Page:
Furthermore, LLE technique has gained interest in what concerns miniaturized techniques and in recent years it has been reported in several papers where the classical approach was not used but instead, a miniaturized version of the technique was utilized. Fernández et al. [46] in 2016 developed an ultrasound assisted-dispersive liquid-liquid microextraction (UA-DLLME) method for the simultaneous determination of six antidepressants (mirtazapine, venlafaxine, escitalopram, fluvoxamine, fluoxetine, and sertraline) by ultra-performance liquid chromatography with photodiode array detector using 0.5 mL of plasma samples. This extraction technique used acetonitrile as dispersant and chloroform as extracting solvents. They obtained LOD values of 4 ng/mL for mirtazapine, venlafaxine, and sertraline and 5 ng/mL for escitalopram, fluvoxamine, and fluoxetine. They also obtained LOQ values of 12 ng/mL for mirtazapine, 13 ng/mL for venlafaxine and sertraline and 17 ng/mL for escitalopram, fluvoxamine, and fluoxetine with recoveries in the range from 93% to 110%. UA-DLLME presents an advance in the field of eco-friendly analytical chemistry since it is sensitive, very fast, simple, of low cost, and reliable requiring a considerable small volume of sample and extraction solvent. On the other hand, this microextraction method is not adequate for unstable analytes, emulsions are easily formed, extraction time is long and the equilibrium is incomplete leading to poor repeatability in this method [46,47]. Hamedi and Hadjmohammadi [30] developed, in 2016, a methodology based on alcohol-assisted dispersive liquid-liquid microextraction (AA-DLLME) for preconcentration and determination of fluoxetine in human plasma and urine samples, followed by reverse-phase high performance liquid chromatography with ultraviolet detection. The conditions included 1-octanol as extraction solvent and methanol as disperser solvent. For plasma samples, LOD and LOQ of fluoxetine were 3 and 10 ng/mL, respectively with a recovery of 90.15%. In the case of urine samples, LOD and LOQ values were 4.2 and 10 ng/mL, respectively, with a recovery around 89%. This technique of extraction showed to be better for the environment having less toxicity over dispersive liquid-liquid microextraction. Moreover, it is also well known for its simpler extraction, for the small solvent volume needed, being fast, easily operated, reliable and precise [30,48]. The prefix “AA” in this technique represents the disperser agent (alcohol). Nevertheless, it shares the same advantages and disadvantages than the DLLME technique. The positive aspects are the short period of extraction and also the good cost-effective value, while the disadvantages are the restriction in the selection of extraction solvents, low extraction efficiency, difficulty of automation and the large consumption of disperser solvent [30,47].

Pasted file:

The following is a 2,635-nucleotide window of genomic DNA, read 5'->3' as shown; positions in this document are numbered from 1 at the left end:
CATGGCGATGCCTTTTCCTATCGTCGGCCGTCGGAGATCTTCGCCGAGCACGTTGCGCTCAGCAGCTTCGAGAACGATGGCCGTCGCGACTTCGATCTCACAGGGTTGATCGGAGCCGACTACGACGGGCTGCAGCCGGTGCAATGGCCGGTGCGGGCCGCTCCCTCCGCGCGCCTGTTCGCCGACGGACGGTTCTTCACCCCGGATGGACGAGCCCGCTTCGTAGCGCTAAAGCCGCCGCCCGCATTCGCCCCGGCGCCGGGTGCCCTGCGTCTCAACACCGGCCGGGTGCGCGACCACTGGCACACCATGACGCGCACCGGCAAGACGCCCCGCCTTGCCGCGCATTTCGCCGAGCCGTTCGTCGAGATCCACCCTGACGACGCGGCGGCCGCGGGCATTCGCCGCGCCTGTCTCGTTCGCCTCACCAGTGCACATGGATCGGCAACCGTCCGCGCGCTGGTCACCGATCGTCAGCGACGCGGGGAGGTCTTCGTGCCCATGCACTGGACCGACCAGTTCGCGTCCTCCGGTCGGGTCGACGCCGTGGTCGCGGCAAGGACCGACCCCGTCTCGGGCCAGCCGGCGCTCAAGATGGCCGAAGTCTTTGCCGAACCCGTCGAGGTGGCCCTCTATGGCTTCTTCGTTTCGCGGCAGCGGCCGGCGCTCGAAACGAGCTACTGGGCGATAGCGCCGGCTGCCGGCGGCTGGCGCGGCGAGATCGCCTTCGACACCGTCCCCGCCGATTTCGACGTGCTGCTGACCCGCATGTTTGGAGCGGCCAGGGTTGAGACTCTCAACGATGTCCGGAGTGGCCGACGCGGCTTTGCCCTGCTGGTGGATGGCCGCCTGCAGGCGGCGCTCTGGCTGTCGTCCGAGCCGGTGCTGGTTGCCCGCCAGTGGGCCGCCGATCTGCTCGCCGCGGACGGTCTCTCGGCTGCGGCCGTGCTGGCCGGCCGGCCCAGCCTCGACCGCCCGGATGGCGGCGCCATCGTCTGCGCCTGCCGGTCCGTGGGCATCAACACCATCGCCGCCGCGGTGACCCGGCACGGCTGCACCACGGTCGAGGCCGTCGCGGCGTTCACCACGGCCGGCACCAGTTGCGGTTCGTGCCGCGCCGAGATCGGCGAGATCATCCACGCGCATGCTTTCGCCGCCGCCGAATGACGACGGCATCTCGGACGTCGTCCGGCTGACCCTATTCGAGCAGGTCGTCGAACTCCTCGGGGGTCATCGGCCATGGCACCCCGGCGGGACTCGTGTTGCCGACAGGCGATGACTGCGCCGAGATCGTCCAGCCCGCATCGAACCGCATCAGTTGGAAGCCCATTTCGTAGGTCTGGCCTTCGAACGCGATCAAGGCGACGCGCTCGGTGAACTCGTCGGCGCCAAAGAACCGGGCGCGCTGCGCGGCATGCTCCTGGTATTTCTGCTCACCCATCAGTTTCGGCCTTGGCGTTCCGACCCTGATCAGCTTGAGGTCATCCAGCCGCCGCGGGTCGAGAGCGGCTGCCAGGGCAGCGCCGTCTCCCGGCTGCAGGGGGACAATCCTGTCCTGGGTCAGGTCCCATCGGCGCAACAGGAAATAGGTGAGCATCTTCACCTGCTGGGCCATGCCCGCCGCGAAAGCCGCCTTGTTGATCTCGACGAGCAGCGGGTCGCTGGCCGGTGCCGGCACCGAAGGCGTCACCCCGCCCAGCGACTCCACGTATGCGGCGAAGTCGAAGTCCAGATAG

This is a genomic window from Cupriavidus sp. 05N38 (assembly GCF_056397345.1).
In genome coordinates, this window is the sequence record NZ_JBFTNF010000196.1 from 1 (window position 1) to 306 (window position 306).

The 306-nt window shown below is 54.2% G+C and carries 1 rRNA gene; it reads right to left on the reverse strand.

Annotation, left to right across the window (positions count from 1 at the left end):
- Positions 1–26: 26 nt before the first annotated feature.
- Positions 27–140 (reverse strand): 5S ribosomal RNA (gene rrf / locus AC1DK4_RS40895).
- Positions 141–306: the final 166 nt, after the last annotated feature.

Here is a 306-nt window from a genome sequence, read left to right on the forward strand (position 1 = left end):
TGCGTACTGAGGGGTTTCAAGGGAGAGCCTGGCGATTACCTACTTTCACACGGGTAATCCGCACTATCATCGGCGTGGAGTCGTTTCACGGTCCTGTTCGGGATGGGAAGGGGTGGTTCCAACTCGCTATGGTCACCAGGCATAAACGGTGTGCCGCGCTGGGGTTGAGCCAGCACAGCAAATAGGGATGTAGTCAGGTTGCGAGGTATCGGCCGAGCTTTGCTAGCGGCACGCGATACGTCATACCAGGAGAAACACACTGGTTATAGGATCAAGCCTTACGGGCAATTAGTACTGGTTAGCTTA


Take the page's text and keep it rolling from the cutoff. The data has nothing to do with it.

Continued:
Similarly to LLE, since 2014 it has become possible to observe evolution in the SPE technique concerning its application in miniaturized methods. For example, in 2015, Asgharinezhad et al. [49] developed a study using dispersive-micro solid-phase extraction (D-μ-SPE) for the isolation and preconcentration of two antidepressants (citalopram and sertraline) onto the surface of Fe3O4@ polypyrrole nanocomposite (Fe3O4@PPy NPs) with NaClO4 sorbent in plasma and urine samples using HPLC-UV analysis. They obtained a LOD of 0.6 and 1.0 ng/mL for citalopram in plasma and urine samples, respectively, while for sertraline, the obtained LOD were 0.7 in plasma and 0.6 ng/mL in urine. For both compounds and biological samples, they obtained LOQ values of 2.0 ng/mL. The recoveries were in the range from 93% to 99%. Fe3O4@PPy NPs with core-shell structure featuring electrical and ferromagnetic characteristics was synthesized by an oxidative polymerization method. The authors concluded that with the enhancement of the stability of the NPs and their dispersibility in aqueous media and because of new interactions, namely hydrogen bonding, hydrophobic and π-π interactions amid sorbent and target analytes, the coating of NPs with PPy can enhance the sorption ability of the target analytes. They also concluded that this method demonstrated good results and higher extraction efficiency than Fe3O4 NPs which they had previously developed. The authors claimed advantages such as the short time of extraction, low sorbent and organic solvent consumption, high efficiency, low cost and ease of application when compared to SPE [49].